Justice DY Chandrachud on Saturday said cases in which investigations were monitored by courts have shown a better outcome, PTI reported. Chandrachud was speaking in connection with the Pehlu Khan lynching case, in which all six accused were acquitted for lack of sufficient evidence by a court in Alwar earlier this week.
“We see this repeatedly… This is one of the great torments of being a judge to have to decide on the basis of evidence as it stands,” the Supreme Court judge said at the Literature Live Independence Day lecture in Mumbai on “Imagining Freedom through Art”.
“And then you find the investigation by the police has been woefully inadequate either deliberately or just as a matter of incompetence, that it is going to result in acquittal,” he said. “Cases where courts have been approached at an appropriate stage and have been able to monitor the investigation have perhaps shown better outcome,” Chandrachud added.
Rajasthan Chief Minister Ashok Gehlot on Friday set up a three-member special investigation team to hold a fresh inquiry and examine the previous investigation to find if there were any lapses.
Chandrachud gave an example of the gangrape and murder case of an eight-year-old girl in Kathua last year and said a number of steps were taken to ensure the investigation was not “deflected”. However, the judge said, there were limitations to the number of cases that could be monitored by courts.
The former chief justice of the Allahabad High Court also spoke about freedom and art. He claimed freedom had made people intolerant of those who do not conform to the norms. He said: “Freedom has become an avenue to spew venom on those who think, speak, eat, dress and believe differently”.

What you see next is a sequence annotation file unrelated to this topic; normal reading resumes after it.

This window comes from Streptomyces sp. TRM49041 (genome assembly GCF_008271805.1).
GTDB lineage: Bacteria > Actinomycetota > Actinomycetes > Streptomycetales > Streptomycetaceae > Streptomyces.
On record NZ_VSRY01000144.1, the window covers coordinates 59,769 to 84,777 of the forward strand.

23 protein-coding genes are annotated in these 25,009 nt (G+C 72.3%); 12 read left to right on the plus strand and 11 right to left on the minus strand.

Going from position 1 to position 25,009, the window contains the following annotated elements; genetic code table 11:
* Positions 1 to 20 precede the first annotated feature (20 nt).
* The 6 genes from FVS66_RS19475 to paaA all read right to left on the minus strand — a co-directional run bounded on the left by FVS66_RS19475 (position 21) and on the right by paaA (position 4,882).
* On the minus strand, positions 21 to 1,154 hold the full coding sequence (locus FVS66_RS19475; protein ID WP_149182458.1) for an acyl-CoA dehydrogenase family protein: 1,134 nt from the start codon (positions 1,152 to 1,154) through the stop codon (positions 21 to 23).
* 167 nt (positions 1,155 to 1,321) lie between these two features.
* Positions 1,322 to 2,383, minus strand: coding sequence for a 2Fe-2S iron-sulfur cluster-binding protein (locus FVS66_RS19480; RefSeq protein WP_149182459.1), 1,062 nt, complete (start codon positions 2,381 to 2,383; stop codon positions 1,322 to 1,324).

“The danger lies when freedom is suppressed – whether by the state, by the people or even by art itself,” Chandrachud said. “Ironically, a globally-networked society has rendered us intolerant of those who don’t come conform.”
“We are facing a world of intolerance where art is suppressed, defaced or co-opted,” he said.
The judge said art serves an intrinsic purpose to allow the expression and shaping of identity, and gives voice and narratives to the oppressed communities, and resists the majoritarian hegemony.
“All art is political”, he said according to The Hindu. “Art as a process – sight and form –enhances the understanding of the human condition through alternative processes and representational forms.”
The judge spoke about art from three different dimensions: caste, disability and environment. He then spoke about Dalit literature and gave examples on how it draws its own identity from history and connotations and said: “Any attack on art is attack on freedom”.
“Art invites us to explore the crevices of our mind, instigating self reflection on how we as individuals can make our society a better and kinder place,” he added.
Chandrachud is well-known for his judgements on right to privacy, decriminalisation of Section 377, and the Sabarimala temple case. He is often considered a voice of the dissent at the Supreme Court. He is one of the judges now hearing the Ayodhya case.
The Literature Live Independence Day was also attended by other eminent personalities such as actors Naseeruddin Shah and Ratna Pathak Shah, educationist Nandini Sardesai, theatre artist Dolly Thakore, senior advocate Iqbal Chagla, journalists Mark Tully, Kalpana Sharma, activist Teesta Setalvad, and ad film director Prahlad Kakkar.
The original piece may be read here.